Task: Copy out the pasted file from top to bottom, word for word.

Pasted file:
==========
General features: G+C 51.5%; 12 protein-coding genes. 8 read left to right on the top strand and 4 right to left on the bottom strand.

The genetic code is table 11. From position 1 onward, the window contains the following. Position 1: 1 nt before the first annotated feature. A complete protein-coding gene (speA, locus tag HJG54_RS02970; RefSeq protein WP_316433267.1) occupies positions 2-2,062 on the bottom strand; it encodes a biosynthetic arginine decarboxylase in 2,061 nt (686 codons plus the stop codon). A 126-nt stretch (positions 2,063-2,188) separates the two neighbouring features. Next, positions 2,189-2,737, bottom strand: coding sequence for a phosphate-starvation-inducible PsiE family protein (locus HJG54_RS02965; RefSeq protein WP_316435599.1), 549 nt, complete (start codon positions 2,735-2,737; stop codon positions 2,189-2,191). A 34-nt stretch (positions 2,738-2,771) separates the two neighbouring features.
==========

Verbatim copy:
General features: G+C 51.5%; 12 protein-coding genes. 8 read left to right on the top strand and 4 right to left on the bottom strand.

The genetic code is table 11. From position 1 onward, the window contains the following. Position 1: 1 nt before the first annotated feature. A complete protein-coding gene (speA, locus tag HJG54_RS02970; RefSeq protein WP_316433267.1) occupies positions 2-2,062 on the bottom strand; it encodes a biosynthetic arginine decarboxylase in 2,061 nt (686 codons plus the stop codon). A 126-nt stretch (positions 2,063-2,188) separates the two neighbouring features. Next, positions 2,189-2,737, bottom strand: coding sequence for a phosphate-starvation-inducible PsiE family protein (locus HJG54_RS02965; RefSeq protein WP_316435599.1), 549 nt, complete (start codon positions 2,735-2,737; stop codon positions 2,189-2,191). A 34-nt stretch (positions 2,738-2,771) separates the two neighbouring features.